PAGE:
On Wednesday, Amanda and I received an email from a wonderful SLP we work with, sharing a few great AAC stories from her day. Hopefully they put a smile on your face as well.
“Student A was trying to get his behavior specialist to go away. I’ve insisted that … he use his device or screen shot of the device and they have been great about that. He told him to “leave” about 8 times but he couldn’t leave the room due to safety concerns so Student A stopped, looked at his device, and tried “away” 5 times . I guess we found a motivating request!!!???”
“Student B used two word combo independently again with “[SLPs name] help” while completing her morning journal. While in the kitchen she was not heard over the noise of the students. I had shown her how to “yell” when need be and she did to get [OTs name] attention.”
“[OTs name] and I had THE BEST co treat today I’ve ever had. We took Student C to the sensory room and tried swings, balls, snacks, videos, everything and he not only had a calmer body afterwards but was attending to the device during modeling from [OTs name] and I, as well as tracking if we drew his attention to the device and initiating using the device as well. Still working on finger isolation but all of that is huge improvement.”
I particularly love the story about a student yelling. A few of us have discussed teaching students how to raise their voice when no one is listening to them. I see it as a very important skill, especially when adults are not acknowledging what they are saying or brushing it off as unintentional. I think the next step will be learning how to whisper.
Finding ways to motivate older students can be difficult. You want to be age respectful while also providing instruction that is cognitively appropriate. I created this Facebook activity as a way to increase student motivation during writing activities.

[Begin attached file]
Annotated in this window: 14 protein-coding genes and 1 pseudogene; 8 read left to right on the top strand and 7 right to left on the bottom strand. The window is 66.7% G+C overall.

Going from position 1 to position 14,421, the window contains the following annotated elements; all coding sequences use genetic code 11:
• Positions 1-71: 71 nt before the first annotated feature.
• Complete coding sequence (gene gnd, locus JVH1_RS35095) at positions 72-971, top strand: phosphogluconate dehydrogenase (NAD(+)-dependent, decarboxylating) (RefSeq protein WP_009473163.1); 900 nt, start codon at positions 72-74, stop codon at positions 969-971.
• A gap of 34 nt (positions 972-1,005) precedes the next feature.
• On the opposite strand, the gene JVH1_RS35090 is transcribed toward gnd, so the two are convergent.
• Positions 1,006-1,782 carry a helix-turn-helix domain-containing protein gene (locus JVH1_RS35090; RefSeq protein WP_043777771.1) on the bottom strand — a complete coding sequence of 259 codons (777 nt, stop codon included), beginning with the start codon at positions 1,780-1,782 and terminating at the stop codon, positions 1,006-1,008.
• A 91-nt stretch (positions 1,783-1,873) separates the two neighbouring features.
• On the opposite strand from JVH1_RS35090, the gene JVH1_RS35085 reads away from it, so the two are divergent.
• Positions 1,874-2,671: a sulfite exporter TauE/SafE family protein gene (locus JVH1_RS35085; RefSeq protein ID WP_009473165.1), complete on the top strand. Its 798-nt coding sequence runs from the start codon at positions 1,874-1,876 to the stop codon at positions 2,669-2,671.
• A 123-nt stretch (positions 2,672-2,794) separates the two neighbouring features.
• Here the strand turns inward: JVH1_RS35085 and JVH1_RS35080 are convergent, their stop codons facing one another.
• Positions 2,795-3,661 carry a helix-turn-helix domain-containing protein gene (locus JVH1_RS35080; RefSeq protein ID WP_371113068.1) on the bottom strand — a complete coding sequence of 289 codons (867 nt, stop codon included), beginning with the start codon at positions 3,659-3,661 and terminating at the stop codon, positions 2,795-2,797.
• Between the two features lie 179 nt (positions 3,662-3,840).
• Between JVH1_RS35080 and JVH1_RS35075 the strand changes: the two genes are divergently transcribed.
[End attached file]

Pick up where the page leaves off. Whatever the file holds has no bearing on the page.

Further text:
Students can write a status at the beginning or end of the day. The teacher can write the morning message as a status. Students can “Like” the status, they can use an emoji to show how they are feeling, check-in at their current location, or tag a classmate.
Click here to download the activity.
This is the main board for the activity (it is called “Facebook”). The other files are pop-up boards.
When working with a teacher in a classroom with AAC users, I often direct them to Gail Van Tatenhove’s resources on descriptive teaching (you can also find some great youtube videos modeling it). One of the classrooms I have been supporting in has 5, 5 year olds using high-tech. We have been doing shared reading every day after nap-time, and their teacher has been working on commenting on the text and describing what is happening on each page using their devices (with these supports). He is doing a great job using the supports and is beginning to model for the students without using them. The other day, he was having some difficulty coming up with things to model and one of his students said “DESCRIBE” on her Accent. He immediately began describing what was happening on the page. The timing was excellent and we all had a laugh.
Don’t you love it when the students remind you of what you are supposed to be doing!
Have you felt like Jessie Spano lately? As educational professionals we never have enough time. Here in DC, we are right in the middle of testing season and it is STRESSFUL. As an instructional coach, I try to provide the teachers at my school time saving templates for activities whenever I can. I recently made a template for creating switch accessible books in Boardmaker and thought I would share it with all of you!
Each of the text boxes is set up to speak, so just change the text rather than deleting the box. The pages are set-up for step scanning (you can scan through the text, turn the page, and go back). The pictures are set-up do that they can’t be selected when scanning. If you wish to keep this feature, just replace the image in the button.